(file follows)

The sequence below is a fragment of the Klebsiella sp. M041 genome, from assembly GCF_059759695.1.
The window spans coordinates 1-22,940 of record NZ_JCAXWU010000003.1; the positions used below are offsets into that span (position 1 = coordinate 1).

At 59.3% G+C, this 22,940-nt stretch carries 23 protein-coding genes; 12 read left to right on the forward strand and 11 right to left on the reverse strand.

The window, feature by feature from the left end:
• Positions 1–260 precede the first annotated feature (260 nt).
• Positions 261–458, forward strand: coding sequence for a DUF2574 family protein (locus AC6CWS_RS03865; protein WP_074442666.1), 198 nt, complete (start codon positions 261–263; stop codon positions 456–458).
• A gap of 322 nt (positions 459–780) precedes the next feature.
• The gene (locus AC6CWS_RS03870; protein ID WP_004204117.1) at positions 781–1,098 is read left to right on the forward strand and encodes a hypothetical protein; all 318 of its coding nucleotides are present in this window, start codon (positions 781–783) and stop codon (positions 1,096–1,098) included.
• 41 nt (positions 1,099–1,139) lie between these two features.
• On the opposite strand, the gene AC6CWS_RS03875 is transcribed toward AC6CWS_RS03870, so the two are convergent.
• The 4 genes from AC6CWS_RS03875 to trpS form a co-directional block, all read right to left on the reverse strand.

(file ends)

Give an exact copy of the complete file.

The sequence below is a fragment of the Klebsiella sp. M041 genome, from assembly GCF_059759695.1.
The window spans coordinates 1-22,940 of record NZ_JCAXWU010000003.1; the positions used below are offsets into that span (position 1 = coordinate 1).

At 59.3% G+C, this 22,940-nt stretch carries 23 protein-coding genes; 12 read left to right on the forward strand and 11 right to left on the reverse strand.

The window, feature by feature from the left end:
• Positions 1–260 precede the first annotated feature (260 nt).
• Positions 261–458, forward strand: coding sequence for a DUF2574 family protein (locus AC6CWS_RS03865; protein WP_074442666.1), 198 nt, complete (start codon positions 261–263; stop codon positions 456–458).
• A gap of 322 nt (positions 459–780) precedes the next feature.
• The gene (locus AC6CWS_RS03870; protein ID WP_004204117.1) at positions 781–1,098 is read left to right on the forward strand and encodes a hypothetical protein; all 318 of its coding nucleotides are present in this window, start codon (positions 781–783) and stop codon (positions 1,096–1,098) included.
• 41 nt (positions 1,099–1,139) lie between these two features.
• On the opposite strand, the gene AC6CWS_RS03875 is transcribed toward AC6CWS_RS03870, so the two are convergent.
• The 4 genes from AC6CWS_RS03875 to trpS form a co-directional block, all read right to left on the reverse strand.